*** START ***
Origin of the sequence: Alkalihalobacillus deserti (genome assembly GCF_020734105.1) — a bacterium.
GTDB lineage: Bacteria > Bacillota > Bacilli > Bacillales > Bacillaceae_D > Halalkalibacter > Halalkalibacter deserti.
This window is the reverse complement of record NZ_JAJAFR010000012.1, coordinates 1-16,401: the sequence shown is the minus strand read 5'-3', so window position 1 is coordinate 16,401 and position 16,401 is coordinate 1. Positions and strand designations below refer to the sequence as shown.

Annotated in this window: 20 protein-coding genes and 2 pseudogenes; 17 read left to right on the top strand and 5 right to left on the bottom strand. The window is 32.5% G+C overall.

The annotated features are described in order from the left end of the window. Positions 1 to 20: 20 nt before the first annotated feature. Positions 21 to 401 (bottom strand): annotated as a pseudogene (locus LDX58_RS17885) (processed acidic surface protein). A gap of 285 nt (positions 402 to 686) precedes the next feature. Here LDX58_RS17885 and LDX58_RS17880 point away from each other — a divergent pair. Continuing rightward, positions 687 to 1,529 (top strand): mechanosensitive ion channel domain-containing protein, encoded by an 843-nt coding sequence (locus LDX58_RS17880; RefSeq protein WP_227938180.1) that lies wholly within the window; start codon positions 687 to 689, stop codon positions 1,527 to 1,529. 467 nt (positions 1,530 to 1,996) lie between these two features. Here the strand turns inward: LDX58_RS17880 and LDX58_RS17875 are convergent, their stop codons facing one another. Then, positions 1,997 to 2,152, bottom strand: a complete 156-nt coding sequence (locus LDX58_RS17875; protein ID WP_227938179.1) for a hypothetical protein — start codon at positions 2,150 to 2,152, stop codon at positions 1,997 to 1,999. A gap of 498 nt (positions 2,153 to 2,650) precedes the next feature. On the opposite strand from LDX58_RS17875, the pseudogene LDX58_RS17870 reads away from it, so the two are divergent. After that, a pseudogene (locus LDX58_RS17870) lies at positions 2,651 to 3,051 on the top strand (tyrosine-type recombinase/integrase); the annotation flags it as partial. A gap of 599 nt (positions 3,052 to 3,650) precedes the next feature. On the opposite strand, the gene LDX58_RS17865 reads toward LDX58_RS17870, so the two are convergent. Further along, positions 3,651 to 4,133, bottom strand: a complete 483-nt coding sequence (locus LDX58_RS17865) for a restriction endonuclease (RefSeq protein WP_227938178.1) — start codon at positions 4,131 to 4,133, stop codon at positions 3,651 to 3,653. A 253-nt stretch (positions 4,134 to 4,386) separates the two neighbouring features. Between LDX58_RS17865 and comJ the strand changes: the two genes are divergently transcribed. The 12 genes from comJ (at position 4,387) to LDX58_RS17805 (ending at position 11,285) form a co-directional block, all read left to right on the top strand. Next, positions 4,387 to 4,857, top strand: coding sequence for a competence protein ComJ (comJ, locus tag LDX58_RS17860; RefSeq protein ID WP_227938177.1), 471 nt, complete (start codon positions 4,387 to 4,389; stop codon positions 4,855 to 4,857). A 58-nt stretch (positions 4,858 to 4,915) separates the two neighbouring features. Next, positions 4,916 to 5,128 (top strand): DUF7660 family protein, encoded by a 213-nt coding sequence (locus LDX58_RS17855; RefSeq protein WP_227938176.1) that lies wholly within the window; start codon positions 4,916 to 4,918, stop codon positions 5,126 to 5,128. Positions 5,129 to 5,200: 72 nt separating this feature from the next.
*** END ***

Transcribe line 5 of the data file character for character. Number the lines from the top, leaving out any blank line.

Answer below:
The annotated features are described in order from the left end of the window. Positions 1 to 20: 20 nt before the first annotated feature. Positions 21 to 401 (bottom strand): annotated as a pseudogene (locus LDX58_RS17885) (processed acidic surface protein). A gap of 285 nt (positions 402 to 686) precedes the next feature. Here LDX58_RS17885 and LDX58_RS17880 point away from each other — a divergent pair. Continuing rightward, positions 687 to 1,529 (top strand): mechanosensitive ion channel domain-containing protein, encoded by an 843-nt coding sequence (locus LDX58_RS17880; RefSeq protein WP_227938180.1) that lies wholly within the window; start codon positions 687 to 689, stop codon positions 1,527 to 1,529. 467 nt (positions 1,530 to 1,996) lie between these two features. Here the strand turns inward: LDX58_RS17880 and LDX58_RS17875 are convergent, their stop codons facing one another. Then, positions 1,997 to 2,152, bottom strand: a complete 156-nt coding sequence (locus LDX58_RS17875; protein ID WP_227938179.1) for a hypothetical protein — start codon at positions 2,150 to 2,152, stop codon at positions 1,997 to 1,999. A gap of 498 nt (positions 2,153 to 2,650) precedes the next feature. On the opposite strand from LDX58_RS17875, the pseudogene LDX58_RS17870 reads away from it, so the two are divergent. After that, a pseudogene (locus LDX58_RS17870) lies at positions 2,651 to 3,051 on the top strand (tyrosine-type recombinase/integrase); the annotation flags it as partial. A gap of 599 nt (positions 3,052 to 3,650) precedes the next feature. On the opposite strand, the gene LDX58_RS17865 reads toward LDX58_RS17870, so the two are convergent. Further along, positions 3,651 to 4,133, bottom strand: a complete 483-nt coding sequence (locus LDX58_RS17865) for a restriction endonuclease (RefSeq protein WP_227938178.1) — start codon at positions 4,131 to 4,133, stop codon at positions 3,651 to 3,653. A 253-nt stretch (positions 4,134 to 4,386) separates the two neighbouring features. Between LDX58_RS17865 and comJ the strand changes: the two genes are divergently transcribed. The 12 genes from comJ (at position 4,387) to LDX58_RS17805 (ending at position 11,285) form a co-directional block, all read left to right on the top strand. Next, positions 4,387 to 4,857, top strand: coding sequence for a competence protein ComJ (comJ, locus tag LDX58_RS17860; RefSeq protein ID WP_227938177.1), 471 nt, complete (start codon positions 4,387 to 4,389; stop codon positions 4,855 to 4,857). A 58-nt stretch (positions 4,858 to 4,915) separates the two neighbouring features. Next, positions 4,916 to 5,128 (top strand): DUF7660 family protein, encoded by a 213-nt coding sequence (locus LDX58_RS17855; RefSeq protein WP_227938176.1) that lies wholly within the window; start codon positions 4,916 to 4,918, stop codon positions 5,126 to 5,128. Positions 5,129 to 5,200: 72 nt separating this feature from the next.